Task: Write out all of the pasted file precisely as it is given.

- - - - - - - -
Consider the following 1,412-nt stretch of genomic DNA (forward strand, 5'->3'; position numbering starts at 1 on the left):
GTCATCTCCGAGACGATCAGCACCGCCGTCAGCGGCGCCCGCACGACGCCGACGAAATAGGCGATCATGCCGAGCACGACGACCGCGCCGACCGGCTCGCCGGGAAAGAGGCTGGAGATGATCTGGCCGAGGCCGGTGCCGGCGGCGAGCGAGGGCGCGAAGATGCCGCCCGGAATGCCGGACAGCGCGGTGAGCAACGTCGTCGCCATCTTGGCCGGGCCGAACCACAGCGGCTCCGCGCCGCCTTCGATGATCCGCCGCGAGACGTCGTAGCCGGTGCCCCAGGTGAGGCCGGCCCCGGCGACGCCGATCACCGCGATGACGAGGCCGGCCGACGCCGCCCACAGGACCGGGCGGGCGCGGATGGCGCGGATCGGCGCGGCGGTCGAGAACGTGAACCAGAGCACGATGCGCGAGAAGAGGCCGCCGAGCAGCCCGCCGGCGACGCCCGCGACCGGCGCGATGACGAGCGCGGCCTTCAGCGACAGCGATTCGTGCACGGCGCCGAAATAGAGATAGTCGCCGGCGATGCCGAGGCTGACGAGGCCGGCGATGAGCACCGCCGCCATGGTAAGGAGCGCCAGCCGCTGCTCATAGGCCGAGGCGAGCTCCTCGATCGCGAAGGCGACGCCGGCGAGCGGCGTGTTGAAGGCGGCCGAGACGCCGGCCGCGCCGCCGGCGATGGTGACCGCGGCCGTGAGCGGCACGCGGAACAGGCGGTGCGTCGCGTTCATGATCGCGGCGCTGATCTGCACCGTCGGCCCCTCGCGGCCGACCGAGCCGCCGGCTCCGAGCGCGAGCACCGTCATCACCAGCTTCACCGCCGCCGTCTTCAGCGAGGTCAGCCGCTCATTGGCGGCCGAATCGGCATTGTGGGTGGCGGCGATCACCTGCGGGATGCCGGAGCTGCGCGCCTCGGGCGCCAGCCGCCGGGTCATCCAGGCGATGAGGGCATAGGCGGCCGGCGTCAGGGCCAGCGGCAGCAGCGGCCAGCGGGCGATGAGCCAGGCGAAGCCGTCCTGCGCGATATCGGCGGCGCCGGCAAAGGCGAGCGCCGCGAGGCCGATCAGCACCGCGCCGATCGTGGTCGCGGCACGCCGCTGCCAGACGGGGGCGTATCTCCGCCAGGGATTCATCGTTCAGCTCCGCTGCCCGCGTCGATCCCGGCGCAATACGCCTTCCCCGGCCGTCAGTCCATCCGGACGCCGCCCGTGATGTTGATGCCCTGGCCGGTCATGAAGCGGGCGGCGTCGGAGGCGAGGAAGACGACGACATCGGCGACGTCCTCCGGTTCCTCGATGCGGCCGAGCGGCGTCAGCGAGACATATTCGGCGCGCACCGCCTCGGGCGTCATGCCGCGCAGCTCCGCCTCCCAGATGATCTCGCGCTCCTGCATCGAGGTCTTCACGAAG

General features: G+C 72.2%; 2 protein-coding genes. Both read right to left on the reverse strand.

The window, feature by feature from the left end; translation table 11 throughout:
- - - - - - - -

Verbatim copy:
Consider the following 1,412-nt stretch of genomic DNA (forward strand, 5'->3'; position numbering starts at 1 on the left):
GTCATCTCCGAGACGATCAGCACCGCCGTCAGCGGCGCCCGCACGACGCCGACGAAATAGGCGATCATGCCGAGCACGACGACCGCGCCGACCGGCTCGCCGGGAAAGAGGCTGGAGATGATCTGGCCGAGGCCGGTGCCGGCGGCGAGCGAGGGCGCGAAGATGCCGCCCGGAATGCCGGACAGCGCGGTGAGCAACGTCGTCGCCATCTTGGCCGGGCCGAACCACAGCGGCTCCGCGCCGCCTTCGATGATCCGCCGCGAGACGTCGTAGCCGGTGCCCCAGGTGAGGCCGGCCCCGGCGACGCCGATCACCGCGATGACGAGGCCGGCCGACGCCGCCCACAGGACCGGGCGGGCGCGGATGGCGCGGATCGGCGCGGCGGTCGAGAACGTGAACCAGAGCACGATGCGCGAGAAGAGGCCGCCGAGCAGCCCGCCGGCGACGCCCGCGACCGGCGCGATGACGAGCGCGGCCTTCAGCGACAGCGATTCGTGCACGGCGCCGAAATAGAGATAGTCGCCGGCGATGCCGAGGCTGACGAGGCCGGCGATGAGCACCGCCGCCATGGTAAGGAGCGCCAGCCGCTGCTCATAGGCCGAGGCGAGCTCCTCGATCGCGAAGGCGACGCCGGCGAGCGGCGTGTTGAAGGCGGCCGAGACGCCGGCCGCGCCGCCGGCGATGGTGACCGCGGCCGTGAGCGGCACGCGGAACAGGCGGTGCGTCGCGTTCATGATCGCGGCGCTGATCTGCACCGTCGGCCCCTCGCGGCCGACCGAGCCGCCGGCTCCGAGCGCGAGCACCGTCATCACCAGCTTCACCGCCGCCGTCTTCAGCGAGGTCAGCCGCTCATTGGCGGCCGAATCGGCATTGTGGGTGGCGGCGATCACCTGCGGGATGCCGGAGCTGCGCGCCTCGGGCGCCAGCCGCCGGGTCATCCAGGCGATGAGGGCATAGGCGGCCGGCGTCAGGGCCAGCGGCAGCAGCGGCCAGCGGGCGATGAGCCAGGCGAAGCCGTCCTGCGCGATATCGGCGGCGCCGGCAAAGGCGAGCGCCGCGAGGCCGATCAGCACCGCGCCGATCGTGGTCGCGGCACGCCGCTGCCAGACGGGGGCGTATCTCCGCCAGGGATTCATCGTTCAGCTCCGCTGCCCGCGTCGATCCCGGCGCAATACGCCTTCCCCGGCCGTCAGTCCATCCGGACGCCGCCCGTGATGTTGATGCCCTGGCCGGTCATGAAGCGGGCGGCGTCGGAGGCGAGGAAGACGACGACATCGGCGACGTCCTCCGGTTCCTCGATGCGGCCGAGCGGCGTCAGCGAGACATATTCGGCGCGCACCGCCTCGGGCGTCATGCCGCGCAGCTCCGCCTCCCAGATGATCTCGCGCTCCTGCATCGAGGTCTTCACGAAG

General features: G+C 72.2%; 2 protein-coding genes. Both read right to left on the reverse strand.

The window, feature by feature from the left end; translation table 11 throughout: